The sense of crisis over immigration stems not only from the projections of a much smaller population in Japan, possibly leading to economic malaise, labor shortages, and pension and healthcare budgetary problems, but also from the question of public safety and security in an age in which the percentage of foreign nationals and their diversity is increasing. Ryoko Yamamoto’s paper offers an insightful view into the discourse of criminality that hounds migrants in Japan, and the efforts of Japanese advocacy groups in challenging this discourse. How effective are advocacy groups in changing majority opinion that associates migrants with criminal behavior? Yamamoto’s informant’s analogy of migration politics to an Othello gameboard offers a fascinating glimpse at how minorities can wield some influence.

Atsuko Abe utilizes questionnaire data to query the relationship between local governments and the foreign nationals in their midst. Are foreign residents perceived as a kind of ‘citizen’? Do local governments use multi-lingual services to reach out to foreign residents? As Abe herself notes, foreign residents are a diverse group, in terms of origin as well as occupation, length of residency, knowledge of Japanese language and social institutions, and connections to the Japanese community. Her research finds that local governments, especially those with larger foreign-resident populations, do respond with programs to try to support them in their lives in Japan, and that some local governments bypass the prefectural level altogether to work with migrants. ‘Multicultural co-existence,’ however, seems to be very much a question, with little consensus over how far foreign residents should be required to assimilate. Abe relates that Multi-cultural Co-existence has become an official policy, but how do people view ‘multiculturalism’ on the ground? This will be an important issue to follow in the coming years. The issues raised in these papers will continue to be salient as Japan comes to term with the realities of population decline and the presence of diverse migrants.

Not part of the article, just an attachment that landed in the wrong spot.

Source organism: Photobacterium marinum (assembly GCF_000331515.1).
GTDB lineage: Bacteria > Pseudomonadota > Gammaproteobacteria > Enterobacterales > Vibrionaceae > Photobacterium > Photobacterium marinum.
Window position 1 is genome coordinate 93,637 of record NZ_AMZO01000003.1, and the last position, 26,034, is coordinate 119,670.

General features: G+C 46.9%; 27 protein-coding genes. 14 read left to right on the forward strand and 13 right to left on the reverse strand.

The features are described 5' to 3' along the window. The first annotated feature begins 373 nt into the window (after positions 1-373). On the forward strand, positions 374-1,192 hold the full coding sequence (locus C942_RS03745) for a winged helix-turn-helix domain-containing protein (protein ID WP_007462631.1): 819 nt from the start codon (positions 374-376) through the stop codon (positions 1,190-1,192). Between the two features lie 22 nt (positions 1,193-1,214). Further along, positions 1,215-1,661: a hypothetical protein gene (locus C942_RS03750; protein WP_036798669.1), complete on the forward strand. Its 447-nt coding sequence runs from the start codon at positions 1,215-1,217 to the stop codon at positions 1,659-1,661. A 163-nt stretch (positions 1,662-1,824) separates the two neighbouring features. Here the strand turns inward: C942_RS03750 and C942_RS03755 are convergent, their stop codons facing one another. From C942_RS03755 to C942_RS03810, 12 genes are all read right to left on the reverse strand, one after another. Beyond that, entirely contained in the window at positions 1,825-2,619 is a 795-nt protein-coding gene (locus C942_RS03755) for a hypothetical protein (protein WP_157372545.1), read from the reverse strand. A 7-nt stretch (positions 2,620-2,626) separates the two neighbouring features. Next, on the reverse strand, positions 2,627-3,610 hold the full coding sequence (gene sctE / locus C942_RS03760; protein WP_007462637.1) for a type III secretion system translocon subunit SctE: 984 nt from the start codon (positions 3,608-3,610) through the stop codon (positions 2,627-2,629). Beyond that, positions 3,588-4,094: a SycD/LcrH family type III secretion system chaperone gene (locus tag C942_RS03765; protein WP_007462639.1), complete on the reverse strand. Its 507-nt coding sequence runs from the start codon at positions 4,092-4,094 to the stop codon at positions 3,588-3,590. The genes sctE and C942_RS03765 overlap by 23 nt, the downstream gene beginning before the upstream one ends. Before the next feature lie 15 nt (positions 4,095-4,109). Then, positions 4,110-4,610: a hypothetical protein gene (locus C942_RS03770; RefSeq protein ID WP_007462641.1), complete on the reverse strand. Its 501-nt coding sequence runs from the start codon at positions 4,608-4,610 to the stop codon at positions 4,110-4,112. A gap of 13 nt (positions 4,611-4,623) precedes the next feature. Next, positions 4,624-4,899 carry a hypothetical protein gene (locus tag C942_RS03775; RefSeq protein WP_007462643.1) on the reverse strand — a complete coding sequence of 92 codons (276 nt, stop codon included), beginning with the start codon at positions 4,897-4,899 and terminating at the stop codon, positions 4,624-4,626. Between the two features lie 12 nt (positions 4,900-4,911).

[1] OECD (2003): Stocks of foreign and foreign-born populations in selected OECD countries, 1995 and 2002. (found 1 December 2006).

[2] Roberts, Glenda S. Forthcoming. “Fewer Japanese, More Immigrants? Migration Frameworks and Policy Challenges”, in Coulmas, Florian; Conrad, Harald; Schad-Seifert, Annette; Vogt, Gabriele (eds.)The Demographic Challenge. A Handbook about Japan. Leiden: Brill Academic Publishers.

Glenda S. Roberts is a Visiting Fellow at the Department of Anthropology, Yale University, and Professor at the Graduate School of Asia-Pacific Studies, Waseda University. With Mike Douglas, she is the co-editor of Japan and Global Migration: the Advent of a Multicultural Society (Honolulu: University of Hawaii Press, 2003). Her research interests focus on gender, work, and migration in contemporary Japan. Posted on Japan Focus, September 15, 2007.